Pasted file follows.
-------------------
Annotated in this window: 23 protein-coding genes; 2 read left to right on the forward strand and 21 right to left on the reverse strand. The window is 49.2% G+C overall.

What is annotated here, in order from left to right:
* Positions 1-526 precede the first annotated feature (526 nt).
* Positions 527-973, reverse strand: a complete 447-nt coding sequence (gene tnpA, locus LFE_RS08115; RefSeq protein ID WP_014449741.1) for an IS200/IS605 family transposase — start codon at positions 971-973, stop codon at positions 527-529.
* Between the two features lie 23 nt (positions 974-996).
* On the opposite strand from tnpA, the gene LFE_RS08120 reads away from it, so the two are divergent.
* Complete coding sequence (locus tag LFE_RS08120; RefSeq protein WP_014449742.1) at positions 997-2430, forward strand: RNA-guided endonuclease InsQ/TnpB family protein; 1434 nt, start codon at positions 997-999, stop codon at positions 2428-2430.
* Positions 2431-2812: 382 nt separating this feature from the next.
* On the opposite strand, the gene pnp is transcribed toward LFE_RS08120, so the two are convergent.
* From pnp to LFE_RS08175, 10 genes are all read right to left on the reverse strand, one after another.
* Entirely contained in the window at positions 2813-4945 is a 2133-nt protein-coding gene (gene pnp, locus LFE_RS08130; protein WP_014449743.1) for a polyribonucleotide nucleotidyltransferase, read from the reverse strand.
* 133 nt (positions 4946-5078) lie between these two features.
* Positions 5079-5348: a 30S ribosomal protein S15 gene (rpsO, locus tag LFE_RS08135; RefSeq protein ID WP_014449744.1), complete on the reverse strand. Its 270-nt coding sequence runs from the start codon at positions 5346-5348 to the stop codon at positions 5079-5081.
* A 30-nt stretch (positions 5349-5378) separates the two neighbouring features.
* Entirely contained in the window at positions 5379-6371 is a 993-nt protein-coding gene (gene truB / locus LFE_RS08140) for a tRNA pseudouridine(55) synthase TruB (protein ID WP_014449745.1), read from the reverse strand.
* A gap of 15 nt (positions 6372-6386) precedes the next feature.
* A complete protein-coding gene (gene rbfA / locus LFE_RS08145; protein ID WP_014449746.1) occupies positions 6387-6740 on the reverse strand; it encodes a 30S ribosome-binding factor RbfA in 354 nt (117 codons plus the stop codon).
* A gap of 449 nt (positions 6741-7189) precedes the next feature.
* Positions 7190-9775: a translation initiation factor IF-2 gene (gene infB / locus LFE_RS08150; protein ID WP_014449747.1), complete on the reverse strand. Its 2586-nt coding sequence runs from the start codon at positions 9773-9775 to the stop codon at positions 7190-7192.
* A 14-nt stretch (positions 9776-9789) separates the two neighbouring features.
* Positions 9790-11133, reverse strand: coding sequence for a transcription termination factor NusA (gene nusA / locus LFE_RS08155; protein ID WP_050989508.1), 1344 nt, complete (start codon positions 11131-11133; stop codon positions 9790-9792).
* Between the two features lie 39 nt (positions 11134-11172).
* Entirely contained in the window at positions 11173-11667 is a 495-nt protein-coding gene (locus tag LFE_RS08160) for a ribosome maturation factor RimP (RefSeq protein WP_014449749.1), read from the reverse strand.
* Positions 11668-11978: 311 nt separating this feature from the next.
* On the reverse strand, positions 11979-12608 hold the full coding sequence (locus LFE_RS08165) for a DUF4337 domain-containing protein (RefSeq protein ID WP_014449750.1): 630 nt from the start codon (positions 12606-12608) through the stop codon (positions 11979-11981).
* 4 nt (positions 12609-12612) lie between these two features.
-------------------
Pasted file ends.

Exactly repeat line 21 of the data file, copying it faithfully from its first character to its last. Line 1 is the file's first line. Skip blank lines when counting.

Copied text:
* Positions 9790-11133, reverse strand: coding sequence for a transcription termination factor NusA (gene nusA / locus LFE_RS08155; protein ID WP_050989508.1), 1344 nt, complete (start codon positions 11131-11133; stop codon positions 9790-9792).